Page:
Old habits are hard to give up, and that seems especially true for newly-minted Democratic Senator Arlen Specter.
Tales from the Trail
Newly minted Democratic Senator Arlen Specter made a relatively quiet debut as an official Democrat on Thursday — his desk was moved to the other side of the aisle.
Reaction among Republicans to Senator Arlen Specter’s decision to defect to the Democratic party ranged from somber disappointment to outrage, and now the Republican National Committee hopes to capitalize on that anger.
Republican U.S. Senator Arlen Specter, 79, of Pennsylvania appears to face a tough run next year for reelection to a sixth term.
And he can blame his problems largely on his decision last month to break ranks with fellow Republicans and vote for President Barack Obama’s $787 economic stimulus package.
Those are the findings of a Quinnipiac University poll of about 1,000 Pennsylvania voters released on Wednesday.
The Connecticut-based university found that Specter, viewed as a moderate, trails former conservative congressman Pat Toomey, his likely Republican primary challenger, by a margin of 41 percent to 27 percent. Specter narrowly defeated Toomey in a 2004 primary battle.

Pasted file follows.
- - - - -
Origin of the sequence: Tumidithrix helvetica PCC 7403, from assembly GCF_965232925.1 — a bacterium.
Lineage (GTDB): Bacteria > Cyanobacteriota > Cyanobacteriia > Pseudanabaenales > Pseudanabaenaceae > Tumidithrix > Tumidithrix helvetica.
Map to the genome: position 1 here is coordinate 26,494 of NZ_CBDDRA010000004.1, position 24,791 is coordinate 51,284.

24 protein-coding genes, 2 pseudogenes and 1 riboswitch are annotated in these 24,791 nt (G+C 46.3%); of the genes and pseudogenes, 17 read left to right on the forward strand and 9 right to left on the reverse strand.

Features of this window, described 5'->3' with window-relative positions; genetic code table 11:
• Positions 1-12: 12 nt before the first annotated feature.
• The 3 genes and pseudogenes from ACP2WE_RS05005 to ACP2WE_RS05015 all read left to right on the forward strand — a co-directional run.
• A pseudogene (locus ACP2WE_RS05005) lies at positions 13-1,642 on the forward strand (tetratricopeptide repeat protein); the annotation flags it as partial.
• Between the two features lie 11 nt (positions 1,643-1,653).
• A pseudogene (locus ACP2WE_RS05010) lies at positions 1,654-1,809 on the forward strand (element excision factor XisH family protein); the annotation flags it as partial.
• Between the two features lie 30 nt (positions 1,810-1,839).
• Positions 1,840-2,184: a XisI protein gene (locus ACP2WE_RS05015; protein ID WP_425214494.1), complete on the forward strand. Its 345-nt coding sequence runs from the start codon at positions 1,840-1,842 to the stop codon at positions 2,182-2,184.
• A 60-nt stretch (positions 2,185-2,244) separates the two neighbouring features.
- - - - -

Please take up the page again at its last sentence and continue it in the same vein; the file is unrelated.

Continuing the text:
Another and somewhat smaller poll by Franklin & Marshall College in Pennsylvania was a mixed bag for Specter.
While the survey showed Specter leading Toomey 33 percent to 18 percent, it found that 49 percent of respondents were undecided or favored others.
That survey of 662 people also found that less than half — 40 percent — believe Specter deserves another term, with 46 percent saying it is “time for a change.”
The Quinnipiac survey showed Democrats and independents backed Specter’s support of Obama’s stimulus package. But Republicans opposed it — 70 percent to 25 percent.
Both surveys were conducted in recent days and had a margin of error between plus or minus of three to four percentage points.
“Pennsylvania Republicans are so unhappy with Sen. Specter’s vote for President Barack Obama’s stimulus package and so-called pork barrel spending that they are voting for a former congressman they hardly know,” said Clay Richards, assistant director of Quinnipiac University Polling Institute.
Richards added, however, if Specter survives the primary, he would have a lot going for him in the general election since there currently seems to be no strong Democratic contender.
But Specter faces other problems.
He stepped into a political hornet’s nest on Tuesday when he opposed a bill to make it easier for workers to unionize, a top legislative goal of organized labor but anathema to many in the business community and his own party.
So if Specter wins the Republican primary, he can expect to be opposed by energized union supporters in the general election.
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U.S. Sen. Arlen Specter, 78, managed to crack a few jokes and talk about his faith on Wednesday as he vowed to fight a recurrence of cancer and seek reelection in 2010.